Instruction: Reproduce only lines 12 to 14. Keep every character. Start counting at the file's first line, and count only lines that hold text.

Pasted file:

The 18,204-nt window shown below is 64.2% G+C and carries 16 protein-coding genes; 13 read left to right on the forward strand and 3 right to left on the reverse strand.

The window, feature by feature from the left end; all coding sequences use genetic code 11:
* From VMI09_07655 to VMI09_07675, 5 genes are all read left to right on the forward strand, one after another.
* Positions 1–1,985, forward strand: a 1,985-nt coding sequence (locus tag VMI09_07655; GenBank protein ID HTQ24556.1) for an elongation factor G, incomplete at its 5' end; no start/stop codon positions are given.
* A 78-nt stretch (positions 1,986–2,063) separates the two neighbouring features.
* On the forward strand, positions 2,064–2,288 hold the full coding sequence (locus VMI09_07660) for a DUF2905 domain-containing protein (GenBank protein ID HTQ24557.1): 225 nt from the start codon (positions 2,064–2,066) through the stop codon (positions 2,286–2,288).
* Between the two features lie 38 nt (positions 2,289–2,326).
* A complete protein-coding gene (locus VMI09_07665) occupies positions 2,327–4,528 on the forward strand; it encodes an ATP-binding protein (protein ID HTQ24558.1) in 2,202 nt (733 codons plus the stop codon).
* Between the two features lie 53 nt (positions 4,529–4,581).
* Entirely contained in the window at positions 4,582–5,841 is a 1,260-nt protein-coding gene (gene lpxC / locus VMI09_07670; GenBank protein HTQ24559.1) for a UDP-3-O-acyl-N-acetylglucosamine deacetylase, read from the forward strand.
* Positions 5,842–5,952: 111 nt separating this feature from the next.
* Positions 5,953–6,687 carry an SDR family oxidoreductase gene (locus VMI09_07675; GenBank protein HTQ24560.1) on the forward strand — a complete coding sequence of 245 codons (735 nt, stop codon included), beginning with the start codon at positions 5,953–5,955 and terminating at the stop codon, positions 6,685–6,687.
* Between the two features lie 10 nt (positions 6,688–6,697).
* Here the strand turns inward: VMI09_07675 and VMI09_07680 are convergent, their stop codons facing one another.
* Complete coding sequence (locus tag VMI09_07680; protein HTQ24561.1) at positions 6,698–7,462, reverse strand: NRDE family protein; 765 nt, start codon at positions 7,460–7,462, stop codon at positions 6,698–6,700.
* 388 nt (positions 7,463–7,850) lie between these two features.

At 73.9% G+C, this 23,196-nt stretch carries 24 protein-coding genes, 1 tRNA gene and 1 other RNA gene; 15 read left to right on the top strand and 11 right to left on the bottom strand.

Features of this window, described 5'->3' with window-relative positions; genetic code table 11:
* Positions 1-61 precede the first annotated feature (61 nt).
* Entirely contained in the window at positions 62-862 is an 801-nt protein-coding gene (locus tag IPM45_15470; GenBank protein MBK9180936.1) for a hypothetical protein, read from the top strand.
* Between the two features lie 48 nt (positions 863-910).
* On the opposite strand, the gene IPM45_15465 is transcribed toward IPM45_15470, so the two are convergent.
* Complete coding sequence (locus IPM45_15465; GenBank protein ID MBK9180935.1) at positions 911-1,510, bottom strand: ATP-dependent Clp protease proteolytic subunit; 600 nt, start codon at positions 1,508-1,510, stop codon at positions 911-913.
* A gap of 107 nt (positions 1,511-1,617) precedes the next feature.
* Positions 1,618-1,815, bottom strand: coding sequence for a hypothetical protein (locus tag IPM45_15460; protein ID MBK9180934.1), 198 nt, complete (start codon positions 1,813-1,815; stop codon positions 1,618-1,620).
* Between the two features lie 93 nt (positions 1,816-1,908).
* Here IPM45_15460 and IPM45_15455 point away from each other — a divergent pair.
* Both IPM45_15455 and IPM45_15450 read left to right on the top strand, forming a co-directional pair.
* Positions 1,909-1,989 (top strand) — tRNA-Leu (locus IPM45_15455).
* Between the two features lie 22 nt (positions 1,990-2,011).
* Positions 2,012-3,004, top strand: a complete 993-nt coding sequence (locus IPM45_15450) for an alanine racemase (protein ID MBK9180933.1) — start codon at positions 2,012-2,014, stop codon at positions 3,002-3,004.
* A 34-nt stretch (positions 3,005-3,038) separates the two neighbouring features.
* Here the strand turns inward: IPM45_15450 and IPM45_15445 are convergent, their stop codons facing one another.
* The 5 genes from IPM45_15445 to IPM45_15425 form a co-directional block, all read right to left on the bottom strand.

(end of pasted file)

* Positions 5,953–6,687 carry an SDR family oxidoreductase gene (locus VMI09_07675; GenBank protein HTQ24560.1) on the forward strand — a complete coding sequence of 245 codons (735 nt, stop codon included), beginning with the start codon at positions 5,953–5,955 and terminating at the stop codon, positions 6,685–6,687.
* Between the two features lie 10 nt (positions 6,688–6,697).
* Here the strand turns inward: VMI09_07675 and VMI09_07680 are convergent, their stop codons facing one another.